I also think that a lot of the confusion arround the Japanese carrier aircraft capacity, is the inability of their air-industry to supply sufficient numbers of aircraft. So then you would be looking at an airgroup on AKAGI/KAGA of 27+27+27=91 operational airframes, and 9 spare airframe. HIRYU of 27+27+18=72 operational + 9 spare, and SORYU 27+18+18=63 operational + 9 spare.



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RE: An error in IJN CV capacities? - 11/16/2010 1:09:39 AM   
Pascal_slith


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For illustrations, including line drawings and interior drawings, I've gone and bought some Japanese sources.

Check this page at Amazon (I use the Google translate button often on these).

http://www.amazon.co.jp/%E6%97%A5%E6%9C%AC%E3%81%AE%E8%88%AA%E7%A9%BA%E6%AF%8D%E8%89%A6%E3%83%91%E3%83%BC%E3%83%95%E3%82%A7%E3%82%AF%E3%83%88%E3%82%AC%E3%82%A4%E3%83%89-%E6%AD%B4%E5%8F%B2%E7%BE%A4%E5%83%8F%E3%82%B7%E3%83%AA%E3%83%BC%E3%82%BA/dp/4056030553/ref=pd_sim_b_6

You'd be surprised the wealth of detail you can find sometimes. I have a few people around me that can speak and read Japanese, so I can get help with some of the text. That is the best method to get some superficial translation at times.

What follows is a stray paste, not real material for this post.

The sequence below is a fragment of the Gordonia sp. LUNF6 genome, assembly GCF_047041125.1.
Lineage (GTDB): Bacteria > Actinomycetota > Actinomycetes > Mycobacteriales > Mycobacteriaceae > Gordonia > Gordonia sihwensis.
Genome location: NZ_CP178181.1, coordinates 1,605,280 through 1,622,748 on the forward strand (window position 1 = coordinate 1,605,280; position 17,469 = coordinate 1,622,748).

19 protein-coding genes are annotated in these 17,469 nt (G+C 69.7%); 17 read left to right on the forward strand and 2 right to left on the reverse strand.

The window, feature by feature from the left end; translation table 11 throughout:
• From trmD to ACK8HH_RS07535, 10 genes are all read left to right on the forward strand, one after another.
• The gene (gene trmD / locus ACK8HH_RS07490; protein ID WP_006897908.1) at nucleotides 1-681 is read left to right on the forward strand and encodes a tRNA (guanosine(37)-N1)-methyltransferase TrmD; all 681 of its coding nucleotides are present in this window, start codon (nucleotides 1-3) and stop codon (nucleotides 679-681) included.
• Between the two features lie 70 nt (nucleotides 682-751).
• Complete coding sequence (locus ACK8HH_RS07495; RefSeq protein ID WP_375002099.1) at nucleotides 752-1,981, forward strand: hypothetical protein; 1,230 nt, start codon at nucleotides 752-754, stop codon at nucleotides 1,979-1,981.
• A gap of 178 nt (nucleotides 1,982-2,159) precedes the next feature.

< Message edited by Pascal -- 11/16/2010 1:11:16 AM >


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RE: An error in IJN CV capacities? - 11/16/2010 2:02:59 AM   
Local Yokel


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Harry – I too wondered about those acreage figures. However, if I’ve read Friedman aright, the Yorktowns had a hangar area of 56,640 square feet, so the P and T figures seem to be of the correct order of magnitude, given a double deck hangar over Yorktown’s single level.

Divepac – I agree. This is why 27 X 27 X 27 = 81 looks right to me for Kaga and Akagi. Possibly this suggests a 27 X 27 X 18 = 72 size hikokitai for the Shokakus – player to arrange which aircraft type is restricted to 2 rather than 3 chutai. But they may well have had sufficient space to accommodate the ‘big wing’ of 81, had the necessary aircraft and crews been available.

This is why you are also right to note the distorting effect historical airframe shortages may have upon any assessment of the potential capacity of the big carriers. Some years ago Mark Horan posted this on the Warships1 board:

“In the summer of 1942, all the fleet carriers but Kaga (63 [18-18-27]) were limited to an airgroup of 54 [18+18+18]. That was all Hiryu and Soryu could stuff in anyway. For the other three, even with the light losses suffered in the war to date, there was a severe shortage of all types of CV based aircraft and there were no replacements to fill out the Shokakus with the additional planes (18) they could carry.”